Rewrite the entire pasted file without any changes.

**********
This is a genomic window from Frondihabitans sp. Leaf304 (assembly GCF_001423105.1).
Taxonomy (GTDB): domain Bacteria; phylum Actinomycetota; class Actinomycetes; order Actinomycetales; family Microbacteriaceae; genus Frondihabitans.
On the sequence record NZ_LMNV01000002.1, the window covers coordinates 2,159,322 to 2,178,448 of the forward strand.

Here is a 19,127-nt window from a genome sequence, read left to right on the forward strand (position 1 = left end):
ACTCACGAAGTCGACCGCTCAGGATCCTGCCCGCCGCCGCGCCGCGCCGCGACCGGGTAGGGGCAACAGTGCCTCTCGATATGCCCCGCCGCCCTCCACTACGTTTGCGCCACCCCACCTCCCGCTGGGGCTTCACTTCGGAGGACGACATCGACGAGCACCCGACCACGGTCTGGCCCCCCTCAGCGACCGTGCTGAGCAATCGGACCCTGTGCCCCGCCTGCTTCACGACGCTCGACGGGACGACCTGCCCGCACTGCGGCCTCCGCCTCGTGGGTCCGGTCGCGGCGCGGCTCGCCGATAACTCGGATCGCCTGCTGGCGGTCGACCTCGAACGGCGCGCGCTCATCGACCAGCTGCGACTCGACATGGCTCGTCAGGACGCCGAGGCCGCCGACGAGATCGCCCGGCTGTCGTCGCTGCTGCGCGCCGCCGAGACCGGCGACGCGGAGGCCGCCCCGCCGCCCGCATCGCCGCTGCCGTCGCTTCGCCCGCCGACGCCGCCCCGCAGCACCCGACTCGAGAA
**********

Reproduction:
This is a genomic window from Frondihabitans sp. Leaf304 (assembly GCF_001423105.1).
Taxonomy (GTDB): domain Bacteria; phylum Actinomycetota; class Actinomycetes; order Actinomycetales; family Microbacteriaceae; genus Frondihabitans.
On the sequence record NZ_LMNV01000002.1, the window covers coordinates 2,159,322 to 2,178,448 of the forward strand.

Here is a 19,127-nt window from a genome sequence, read left to right on the forward strand (position 1 = left end):
ACTCACGAAGTCGACCGCTCAGGATCCTGCCCGCCGCCGCGCCGCGCCGCGACCGGGTAGGGGCAACAGTGCCTCTCGATATGCCCCGCCGCCCTCCACTACGTTTGCGCCACCCCACCTCCCGCTGGGGCTTCACTTCGGAGGACGACATCGACGAGCACCCGACCACGGTCTGGCCCCCCTCAGCGACCGTGCTGAGCAATCGGACCCTGTGCCCCGCCTGCTTCACGACGCTCGACGGGACGACCTGCCCGCACTGCGGCCTCCGCCTCGTGGGTCCGGTCGCGGCGCGGCTCGCCGATAACTCGGATCGCCTGCTGGCGGTCGACCTCGAACGGCGCGCGCTCATCGACCAGCTGCGACTCGACATGGCTCGTCAGGACGCCGAGGCCGCCGACGAGATCGCCCGGCTGTCGTCGCTGCTGCGCGCCGCCGAGACCGGCGACGCGGAGGCCGCCCCGCCGCCCGCATCGCCGCTGCCGTCGCTTCGCCCGCCGACGCCGCCCCGCAGCACCCGACTCGAGAA